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Anyone know if/when the new starlink would be visible in Central Europe or has page showing the trajectories etc?

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It looks like 17 in a row, not counting the FH core loss (which they knew was pretty marginal). The Dec 2018 one was a legit failure, though.

2 minutes ago, Toonu said:

Anyone know if/when the new starlink would be visible in Central Europe or has page showing the trajectories etc?

https://www.heavens-above.com/PassSummary.aspx?satid=72001&lat=51.5074&lng=-0.1278&loc=London&alt=0&tz=GMT

Looks like visible passes are gonna be like here in N. America, not until the weekend of the 6th, and then in the morning.

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Sadly I missed the launch because school, but I was able to watch the video on YouTube. 

Looks like a successful launch, but I wonder if the landing damaged the booster at all - it looked pretty hard.

Edited by RealKerbal3x

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8 minutes ago, RealKerbal3x said:

Sadly I missed the launch because school, but I was able to watch the video on YouTube. 

Looks like a successful launch, but I wonder if the landing damaged the booster at all - it looked pretty hard.

Was sondering about this too, engine seemed to cut off a few meters above the badge.

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4 hours ago, Stone Blue said:

Hmm... whoever coordinates the camera feed switching, needs to have their pay docked...  :P

We got to *hear* several critical mission events, while watching the orbital animation, till the feeds got switched over quite a few seconds late... :face_palm:

I cant believe (at least) those bottom few sats didnt collide, right after sep... Yeah, I know, they are probably on their own power/nav at that point, but seems like there ought to be a better way to deploy, than to have to have them have to institute collision avoidance within just seconds of deployment... lol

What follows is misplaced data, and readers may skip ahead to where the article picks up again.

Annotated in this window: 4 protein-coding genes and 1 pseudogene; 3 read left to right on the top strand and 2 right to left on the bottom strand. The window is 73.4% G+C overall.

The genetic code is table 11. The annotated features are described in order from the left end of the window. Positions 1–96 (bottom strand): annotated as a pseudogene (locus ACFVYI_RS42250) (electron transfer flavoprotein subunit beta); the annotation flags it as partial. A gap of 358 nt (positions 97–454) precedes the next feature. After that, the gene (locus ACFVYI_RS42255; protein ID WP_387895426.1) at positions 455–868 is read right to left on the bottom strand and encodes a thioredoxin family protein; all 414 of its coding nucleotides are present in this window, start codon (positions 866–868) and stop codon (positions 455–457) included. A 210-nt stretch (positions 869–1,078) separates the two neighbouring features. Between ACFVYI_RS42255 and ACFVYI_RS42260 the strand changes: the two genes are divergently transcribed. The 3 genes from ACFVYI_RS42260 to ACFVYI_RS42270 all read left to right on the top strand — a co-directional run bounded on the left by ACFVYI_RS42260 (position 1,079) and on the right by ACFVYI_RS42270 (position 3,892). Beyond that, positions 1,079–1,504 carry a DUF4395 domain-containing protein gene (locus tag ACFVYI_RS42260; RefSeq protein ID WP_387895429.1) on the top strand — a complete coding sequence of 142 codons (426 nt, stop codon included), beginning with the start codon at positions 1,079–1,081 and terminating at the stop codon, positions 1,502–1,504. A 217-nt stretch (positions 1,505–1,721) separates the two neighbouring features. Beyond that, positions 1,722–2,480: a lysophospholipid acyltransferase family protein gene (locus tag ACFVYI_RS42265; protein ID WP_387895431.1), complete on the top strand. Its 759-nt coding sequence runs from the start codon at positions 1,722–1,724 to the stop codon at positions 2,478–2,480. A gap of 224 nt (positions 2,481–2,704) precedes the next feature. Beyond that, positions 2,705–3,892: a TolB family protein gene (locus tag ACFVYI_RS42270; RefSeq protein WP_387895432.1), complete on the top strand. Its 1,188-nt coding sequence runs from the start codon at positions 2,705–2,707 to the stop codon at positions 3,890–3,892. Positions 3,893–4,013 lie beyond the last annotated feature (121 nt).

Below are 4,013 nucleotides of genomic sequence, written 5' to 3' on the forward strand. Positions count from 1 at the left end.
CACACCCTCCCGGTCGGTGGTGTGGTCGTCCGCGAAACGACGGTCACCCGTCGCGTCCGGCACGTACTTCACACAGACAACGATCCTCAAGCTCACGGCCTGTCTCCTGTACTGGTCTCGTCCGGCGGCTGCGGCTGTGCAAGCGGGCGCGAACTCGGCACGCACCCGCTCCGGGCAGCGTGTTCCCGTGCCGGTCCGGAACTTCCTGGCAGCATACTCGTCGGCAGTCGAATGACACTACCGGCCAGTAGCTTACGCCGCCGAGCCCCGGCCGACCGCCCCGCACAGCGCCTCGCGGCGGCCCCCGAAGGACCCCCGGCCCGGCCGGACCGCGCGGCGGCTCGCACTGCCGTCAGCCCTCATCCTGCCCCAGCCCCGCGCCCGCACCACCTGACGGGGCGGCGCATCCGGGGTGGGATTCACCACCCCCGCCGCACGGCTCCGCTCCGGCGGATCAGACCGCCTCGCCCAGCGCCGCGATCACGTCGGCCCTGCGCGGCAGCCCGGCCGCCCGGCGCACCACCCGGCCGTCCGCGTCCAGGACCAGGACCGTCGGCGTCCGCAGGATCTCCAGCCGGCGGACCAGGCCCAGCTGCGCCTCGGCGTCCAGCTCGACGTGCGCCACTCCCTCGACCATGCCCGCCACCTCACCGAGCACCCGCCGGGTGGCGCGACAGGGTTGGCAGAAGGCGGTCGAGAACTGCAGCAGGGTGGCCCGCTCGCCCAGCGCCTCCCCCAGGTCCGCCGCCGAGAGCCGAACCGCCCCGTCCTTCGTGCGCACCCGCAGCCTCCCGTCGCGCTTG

Have we EVER seen video of the moment of the Starlink stack separating? It always seems to me that they cutaway to the orbit animation at that point.

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Didn't the second mission feature video of the deploy sequence?

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1 hour ago, ExtremeSquared said:

Crush cores should bottom out before engine contact.

8CPos.jpg

Yes, aluminum is nice as you can just melt it down and reuse it. 
However its better to wreck the booster structure than the engines. if the booster get an abnormal g load you will scrap it anyway. 
 

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The April '19 Falcon Heavy centre core was also lost after landing due to sea state conditions.

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1 hour ago, RCgothic said:

The April '19 Falcon Heavy centre core was also lost after landing due to sea state conditions.

Yeah, but the landing was OK.

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20 minutes ago, tater said:

Yeah, but the landing was OK.

Ja maar daar is ook alles mee gezegd.

 

*A dutch saying that means: yeah but that's about it.

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If an airliner lands, and later, while being pulled to a hanger the tractor drags it past a building so the wing gets knocked off, it's not the aircraft's fault.

Or if instead of blowing up during a test, what if the Crew Dragon used for DM-1 had been on a truck, and it got in a wreck on the road. Failure of Crew Dragon? No.

Edited by tater

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5 minutes ago, tater said:

If an airliner lands, and later, while being pulled to a hanger the tractor drags it past a building so the wing gets knocked off, it's not the aircraft's fault.

Or if instead of blowing up during a test, what if the Crew Dragon used for DM-1 had been on a truck, and it got in a wreck on the road. Failure of Crew Dragon? No.

I get what you mean it was down to the barge going up and down.

 

F9 landing legs are tougher than i thought!

 

Edit: i thought we were still talking about today's launch. Then i Read the fh thingy.

 

Confusion ensued. :)

Edited by Flying dutchman

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The question was about landing success, not transport across the ocean success. They've had better luck since getting "octograbber" working. Presumably the grabber is designed to get under the core even with a hard landing.